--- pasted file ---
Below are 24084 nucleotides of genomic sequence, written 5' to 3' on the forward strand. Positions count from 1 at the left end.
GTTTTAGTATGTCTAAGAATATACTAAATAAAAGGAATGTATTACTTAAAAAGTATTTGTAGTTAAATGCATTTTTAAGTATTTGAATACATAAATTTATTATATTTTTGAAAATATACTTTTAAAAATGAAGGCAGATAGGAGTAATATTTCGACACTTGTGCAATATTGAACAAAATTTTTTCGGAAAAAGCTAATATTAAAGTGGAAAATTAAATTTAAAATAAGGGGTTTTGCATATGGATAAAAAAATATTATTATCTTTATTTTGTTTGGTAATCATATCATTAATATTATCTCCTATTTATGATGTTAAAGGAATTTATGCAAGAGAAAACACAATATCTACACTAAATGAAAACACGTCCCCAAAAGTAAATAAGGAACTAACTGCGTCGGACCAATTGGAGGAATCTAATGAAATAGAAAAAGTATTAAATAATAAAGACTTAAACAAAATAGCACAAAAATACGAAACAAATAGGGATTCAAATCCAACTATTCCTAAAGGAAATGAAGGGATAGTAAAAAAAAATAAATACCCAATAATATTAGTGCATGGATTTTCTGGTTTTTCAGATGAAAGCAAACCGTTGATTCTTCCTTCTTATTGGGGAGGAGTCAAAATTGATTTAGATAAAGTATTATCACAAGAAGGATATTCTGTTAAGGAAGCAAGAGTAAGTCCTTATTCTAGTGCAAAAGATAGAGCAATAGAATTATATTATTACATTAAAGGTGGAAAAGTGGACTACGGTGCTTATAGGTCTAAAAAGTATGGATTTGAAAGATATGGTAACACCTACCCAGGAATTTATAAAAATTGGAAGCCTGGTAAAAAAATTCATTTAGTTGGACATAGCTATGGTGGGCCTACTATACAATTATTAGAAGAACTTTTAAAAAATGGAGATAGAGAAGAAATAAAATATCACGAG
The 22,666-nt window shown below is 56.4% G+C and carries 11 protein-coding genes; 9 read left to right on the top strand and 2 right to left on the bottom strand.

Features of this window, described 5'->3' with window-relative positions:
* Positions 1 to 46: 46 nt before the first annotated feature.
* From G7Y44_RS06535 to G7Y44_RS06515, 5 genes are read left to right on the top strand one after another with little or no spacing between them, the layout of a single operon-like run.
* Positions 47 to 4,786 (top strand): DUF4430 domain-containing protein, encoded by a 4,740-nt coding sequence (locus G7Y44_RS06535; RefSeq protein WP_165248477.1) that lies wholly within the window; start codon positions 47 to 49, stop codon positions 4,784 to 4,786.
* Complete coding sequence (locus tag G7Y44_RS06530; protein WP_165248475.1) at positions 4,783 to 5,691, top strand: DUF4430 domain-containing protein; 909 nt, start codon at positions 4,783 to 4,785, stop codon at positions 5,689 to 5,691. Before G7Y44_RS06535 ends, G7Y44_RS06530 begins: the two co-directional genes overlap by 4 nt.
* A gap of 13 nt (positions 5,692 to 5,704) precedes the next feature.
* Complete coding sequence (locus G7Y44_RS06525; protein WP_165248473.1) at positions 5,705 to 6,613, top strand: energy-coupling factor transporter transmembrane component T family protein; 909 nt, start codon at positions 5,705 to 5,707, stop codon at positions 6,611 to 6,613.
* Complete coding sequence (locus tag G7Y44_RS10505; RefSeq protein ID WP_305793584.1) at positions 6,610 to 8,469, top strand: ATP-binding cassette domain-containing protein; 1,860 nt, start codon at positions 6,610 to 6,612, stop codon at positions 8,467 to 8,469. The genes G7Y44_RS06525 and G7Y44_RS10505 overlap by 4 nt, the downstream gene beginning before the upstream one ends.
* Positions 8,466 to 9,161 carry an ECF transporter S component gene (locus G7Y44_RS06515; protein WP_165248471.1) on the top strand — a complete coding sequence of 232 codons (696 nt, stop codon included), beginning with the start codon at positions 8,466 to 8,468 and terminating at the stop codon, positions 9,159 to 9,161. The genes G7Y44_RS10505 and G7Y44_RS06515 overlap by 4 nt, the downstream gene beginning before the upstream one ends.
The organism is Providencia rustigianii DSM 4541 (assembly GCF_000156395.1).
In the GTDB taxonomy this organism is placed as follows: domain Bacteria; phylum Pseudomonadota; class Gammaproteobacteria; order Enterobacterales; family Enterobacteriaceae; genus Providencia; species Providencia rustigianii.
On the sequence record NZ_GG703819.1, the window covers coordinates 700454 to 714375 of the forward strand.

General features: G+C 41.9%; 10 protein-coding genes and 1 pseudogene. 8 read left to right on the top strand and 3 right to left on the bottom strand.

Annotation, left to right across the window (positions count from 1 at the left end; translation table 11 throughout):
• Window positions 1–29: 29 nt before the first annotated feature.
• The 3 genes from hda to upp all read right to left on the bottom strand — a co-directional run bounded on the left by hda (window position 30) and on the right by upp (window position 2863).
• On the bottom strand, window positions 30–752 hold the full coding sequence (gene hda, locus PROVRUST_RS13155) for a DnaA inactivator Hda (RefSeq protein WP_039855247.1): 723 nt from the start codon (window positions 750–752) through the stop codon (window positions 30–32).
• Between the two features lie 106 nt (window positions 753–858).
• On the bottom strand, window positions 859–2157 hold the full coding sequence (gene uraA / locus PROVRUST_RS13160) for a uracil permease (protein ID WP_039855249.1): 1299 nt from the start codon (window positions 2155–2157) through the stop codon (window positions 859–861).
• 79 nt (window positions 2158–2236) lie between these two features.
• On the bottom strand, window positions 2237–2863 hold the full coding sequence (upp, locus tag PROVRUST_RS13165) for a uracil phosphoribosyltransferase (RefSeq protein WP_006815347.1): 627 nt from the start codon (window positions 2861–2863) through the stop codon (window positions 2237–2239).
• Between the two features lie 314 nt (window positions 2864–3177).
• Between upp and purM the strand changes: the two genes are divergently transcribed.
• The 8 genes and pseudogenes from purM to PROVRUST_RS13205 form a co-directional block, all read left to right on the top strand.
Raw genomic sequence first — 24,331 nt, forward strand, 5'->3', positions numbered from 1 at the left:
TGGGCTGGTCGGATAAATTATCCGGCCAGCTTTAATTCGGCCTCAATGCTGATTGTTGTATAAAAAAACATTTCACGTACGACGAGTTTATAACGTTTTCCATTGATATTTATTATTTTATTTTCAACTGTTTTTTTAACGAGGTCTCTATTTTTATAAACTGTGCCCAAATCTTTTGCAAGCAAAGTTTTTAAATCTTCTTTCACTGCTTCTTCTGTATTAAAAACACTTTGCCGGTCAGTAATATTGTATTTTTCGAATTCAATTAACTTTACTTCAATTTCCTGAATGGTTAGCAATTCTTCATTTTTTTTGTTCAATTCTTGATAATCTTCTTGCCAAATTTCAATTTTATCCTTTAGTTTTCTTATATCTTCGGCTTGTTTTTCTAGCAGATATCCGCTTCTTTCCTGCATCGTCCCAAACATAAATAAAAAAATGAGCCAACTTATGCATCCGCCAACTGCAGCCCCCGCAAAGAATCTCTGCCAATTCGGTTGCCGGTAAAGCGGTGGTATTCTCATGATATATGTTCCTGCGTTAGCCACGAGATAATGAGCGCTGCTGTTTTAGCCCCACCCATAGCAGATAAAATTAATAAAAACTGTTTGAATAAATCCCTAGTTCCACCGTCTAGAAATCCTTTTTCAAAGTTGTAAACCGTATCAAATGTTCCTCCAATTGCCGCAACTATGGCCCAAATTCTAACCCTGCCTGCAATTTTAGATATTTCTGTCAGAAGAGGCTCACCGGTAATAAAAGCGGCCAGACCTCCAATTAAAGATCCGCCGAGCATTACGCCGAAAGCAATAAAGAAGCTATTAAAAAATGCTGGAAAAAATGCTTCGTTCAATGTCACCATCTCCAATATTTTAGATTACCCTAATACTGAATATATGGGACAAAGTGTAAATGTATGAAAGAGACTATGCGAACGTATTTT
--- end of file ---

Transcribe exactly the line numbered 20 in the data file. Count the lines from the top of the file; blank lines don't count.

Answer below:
• On the bottom strand, window positions 30–752 hold the full coding sequence (gene hda, locus PROVRUST_RS13155) for a DnaA inactivator Hda (RefSeq protein WP_039855247.1): 723 nt from the start codon (window positions 750–752) through the stop codon (window positions 30–32).